Julie Grubaugh, MPH, CHES teaches the Introduction to Public Health (PUBH 201) course at the University of Tennessee, a course that serves more than 1,000 undergraduates annually. Her students create a Public Service Announcement (PSA) video on a pressing public health issue of their choosing and have a tradition of winning the Tennessee Public Health Association’s (TPHA) annual Student Video Challenge.
From 2011-2020, Julie managed all of UT’s Master of Public Health student field placements. Nearly half of all students received paid internships, more than 30% were direct hires upon graduation and most others received job offers from contacts or skills developed during their internships.
To make this happen, Julie established workshops, networking, and other opportunities in collaboration with other faculty and the Center for Career Development and Academic Exploration to connect MPH students with potential employers and alumni of the program; and she set up a private LinkedIn Group comprised of more than a hundred MPH program alumni where students can “connect” with potential mentors and employers.
Julie also connects students with networking, skill, and resume building experiences at Knox County Health Department (KCHD) as part of UT’s Academic Health Department (AHD). From 2011 through 2018, Julie worked in a joint position with Knox County Health Department and UT Department of Public Health, which has resulted in student learning experiences, workforce development, and other mutually beneficial activities that support health department accreditation (PHAB).
So Julie is a connector. Even before her career in Public Health, she once spent a summer on a farm in Spain so she could learn Spanish and connect with Spanish-speaking peoples. In high school, because of an experience competing on her school’s Rock Climbing team against a team from the Tennessee School for the Deaf, she began to study American Sign Language so she could connect with this entirely new group of people. She pursued these studies in her undergraduate program and graduated to work as a nationally certified sign language interpreter for the University of Tennessee.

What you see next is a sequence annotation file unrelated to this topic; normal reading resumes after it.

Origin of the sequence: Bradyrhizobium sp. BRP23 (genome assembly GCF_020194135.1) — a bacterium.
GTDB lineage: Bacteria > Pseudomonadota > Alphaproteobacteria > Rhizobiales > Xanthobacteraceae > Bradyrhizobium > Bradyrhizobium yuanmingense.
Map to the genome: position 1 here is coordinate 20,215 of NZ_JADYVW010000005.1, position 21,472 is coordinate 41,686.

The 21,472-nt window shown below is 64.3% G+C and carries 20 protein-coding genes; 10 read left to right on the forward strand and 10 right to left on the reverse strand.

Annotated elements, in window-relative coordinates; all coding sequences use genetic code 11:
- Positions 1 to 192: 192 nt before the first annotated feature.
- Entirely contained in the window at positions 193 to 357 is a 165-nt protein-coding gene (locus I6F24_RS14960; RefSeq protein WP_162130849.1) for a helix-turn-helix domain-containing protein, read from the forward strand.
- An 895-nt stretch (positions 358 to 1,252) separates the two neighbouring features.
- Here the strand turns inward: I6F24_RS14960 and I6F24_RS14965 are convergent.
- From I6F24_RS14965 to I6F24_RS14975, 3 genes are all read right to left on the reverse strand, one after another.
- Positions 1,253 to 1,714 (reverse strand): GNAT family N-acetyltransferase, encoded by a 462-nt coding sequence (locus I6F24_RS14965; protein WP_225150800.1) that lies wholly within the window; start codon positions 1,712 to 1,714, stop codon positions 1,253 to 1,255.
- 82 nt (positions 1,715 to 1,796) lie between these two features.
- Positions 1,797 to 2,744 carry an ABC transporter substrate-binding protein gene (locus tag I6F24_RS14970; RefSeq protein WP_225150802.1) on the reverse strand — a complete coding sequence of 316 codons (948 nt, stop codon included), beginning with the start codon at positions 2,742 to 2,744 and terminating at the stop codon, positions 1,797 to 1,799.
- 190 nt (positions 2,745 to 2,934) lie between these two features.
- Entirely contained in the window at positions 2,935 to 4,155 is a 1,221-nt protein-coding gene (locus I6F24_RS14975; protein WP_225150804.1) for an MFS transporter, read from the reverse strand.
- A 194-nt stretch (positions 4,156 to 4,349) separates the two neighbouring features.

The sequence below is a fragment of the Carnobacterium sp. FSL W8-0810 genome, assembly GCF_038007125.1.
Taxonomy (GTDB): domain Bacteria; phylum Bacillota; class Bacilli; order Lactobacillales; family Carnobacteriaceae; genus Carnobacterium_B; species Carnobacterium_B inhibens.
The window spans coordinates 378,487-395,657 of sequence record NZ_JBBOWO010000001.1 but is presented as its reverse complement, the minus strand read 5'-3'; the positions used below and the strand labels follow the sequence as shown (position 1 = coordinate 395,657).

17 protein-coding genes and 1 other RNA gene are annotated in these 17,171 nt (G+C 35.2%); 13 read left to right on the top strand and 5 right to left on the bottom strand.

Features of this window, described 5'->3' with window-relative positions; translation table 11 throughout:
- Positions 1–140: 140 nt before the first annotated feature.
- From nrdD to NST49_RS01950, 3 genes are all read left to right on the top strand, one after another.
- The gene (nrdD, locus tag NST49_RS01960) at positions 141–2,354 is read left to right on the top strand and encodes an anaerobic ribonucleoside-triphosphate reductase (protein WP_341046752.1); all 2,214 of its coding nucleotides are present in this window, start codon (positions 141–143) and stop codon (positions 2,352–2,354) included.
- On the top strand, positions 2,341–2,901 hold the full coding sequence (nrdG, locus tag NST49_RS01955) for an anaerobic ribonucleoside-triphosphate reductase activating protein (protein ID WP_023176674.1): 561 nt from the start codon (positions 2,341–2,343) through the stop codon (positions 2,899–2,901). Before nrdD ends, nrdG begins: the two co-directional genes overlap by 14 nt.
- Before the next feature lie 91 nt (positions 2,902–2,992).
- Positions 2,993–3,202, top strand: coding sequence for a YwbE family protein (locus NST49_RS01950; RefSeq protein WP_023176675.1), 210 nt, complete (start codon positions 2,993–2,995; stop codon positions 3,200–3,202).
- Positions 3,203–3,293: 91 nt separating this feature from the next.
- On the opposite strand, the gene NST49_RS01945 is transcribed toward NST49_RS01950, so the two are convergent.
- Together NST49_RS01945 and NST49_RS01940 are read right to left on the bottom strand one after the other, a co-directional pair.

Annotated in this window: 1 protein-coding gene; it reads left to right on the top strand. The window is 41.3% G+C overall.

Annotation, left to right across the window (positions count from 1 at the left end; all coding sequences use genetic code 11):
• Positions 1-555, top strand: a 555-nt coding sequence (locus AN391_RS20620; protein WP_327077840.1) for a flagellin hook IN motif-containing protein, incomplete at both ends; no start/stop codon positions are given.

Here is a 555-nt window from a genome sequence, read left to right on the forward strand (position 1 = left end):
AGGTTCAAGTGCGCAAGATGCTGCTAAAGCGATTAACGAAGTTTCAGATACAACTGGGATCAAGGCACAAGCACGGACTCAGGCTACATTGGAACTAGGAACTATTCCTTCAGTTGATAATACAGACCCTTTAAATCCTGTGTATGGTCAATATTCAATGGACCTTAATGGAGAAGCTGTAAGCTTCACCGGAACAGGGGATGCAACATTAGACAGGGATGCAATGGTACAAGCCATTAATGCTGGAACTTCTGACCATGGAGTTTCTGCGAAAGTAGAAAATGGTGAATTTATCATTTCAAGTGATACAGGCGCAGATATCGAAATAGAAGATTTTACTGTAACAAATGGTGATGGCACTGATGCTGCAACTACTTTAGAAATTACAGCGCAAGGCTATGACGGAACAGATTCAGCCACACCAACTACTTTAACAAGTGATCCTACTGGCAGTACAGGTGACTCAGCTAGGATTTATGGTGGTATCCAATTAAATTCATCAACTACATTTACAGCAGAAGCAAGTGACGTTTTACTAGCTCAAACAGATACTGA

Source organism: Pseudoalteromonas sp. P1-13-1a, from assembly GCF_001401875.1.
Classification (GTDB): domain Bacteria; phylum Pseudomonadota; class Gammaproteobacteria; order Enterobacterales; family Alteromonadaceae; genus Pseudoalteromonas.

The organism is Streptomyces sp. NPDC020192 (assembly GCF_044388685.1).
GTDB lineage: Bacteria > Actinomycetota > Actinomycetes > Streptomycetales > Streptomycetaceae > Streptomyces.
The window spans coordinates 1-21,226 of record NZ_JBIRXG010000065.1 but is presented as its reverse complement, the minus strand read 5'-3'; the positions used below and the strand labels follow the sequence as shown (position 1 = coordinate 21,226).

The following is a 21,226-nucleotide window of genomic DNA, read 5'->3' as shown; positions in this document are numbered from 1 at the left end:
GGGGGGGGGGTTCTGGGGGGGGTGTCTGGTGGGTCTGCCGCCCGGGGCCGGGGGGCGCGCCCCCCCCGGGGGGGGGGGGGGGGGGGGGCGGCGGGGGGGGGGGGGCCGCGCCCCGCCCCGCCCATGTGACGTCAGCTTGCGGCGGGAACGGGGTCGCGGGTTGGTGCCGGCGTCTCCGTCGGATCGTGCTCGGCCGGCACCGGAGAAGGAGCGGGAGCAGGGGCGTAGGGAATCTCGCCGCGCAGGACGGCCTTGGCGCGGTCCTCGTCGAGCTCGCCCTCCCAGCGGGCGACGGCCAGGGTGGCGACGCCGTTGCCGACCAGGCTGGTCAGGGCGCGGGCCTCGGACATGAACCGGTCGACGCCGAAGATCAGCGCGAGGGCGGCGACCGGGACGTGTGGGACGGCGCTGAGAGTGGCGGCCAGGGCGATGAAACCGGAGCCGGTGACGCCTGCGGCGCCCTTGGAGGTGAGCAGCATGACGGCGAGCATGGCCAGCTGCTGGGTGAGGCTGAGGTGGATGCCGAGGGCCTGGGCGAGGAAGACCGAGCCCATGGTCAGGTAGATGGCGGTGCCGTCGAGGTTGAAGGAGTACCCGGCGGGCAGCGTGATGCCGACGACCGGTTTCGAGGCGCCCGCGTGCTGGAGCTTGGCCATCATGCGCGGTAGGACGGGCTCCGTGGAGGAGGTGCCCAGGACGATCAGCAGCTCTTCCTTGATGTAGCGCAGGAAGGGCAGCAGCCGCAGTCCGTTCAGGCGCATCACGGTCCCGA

Julie’s colleagues at Knox County Health Department voted her the team member with the most “Pep,” like a Winnie-the-Pooh’s Tigger (“…cheerful, outgoing, competitive in a friendly way, with complete confidence in herself and others.”) She has volunteered teaching yoga to co-workers and regularly exercises with colleagues during lunch to build fitness and comradery.
And she is adventurous. For one summer experience during her undergraduate program, she flew to Vancouver, British Columbia on a student work visa with no job, and no place to stay. By the end of the first day, she found an eight-bedroom house with seven international people looking for a roommate; and she was hired on for two part time jobs to make up a forty-hour week. She attributes some of her self-confidence to early childhood experiences in martial arts. Her current adventures include playing acoustic guitar, song-writing and raising her two young children.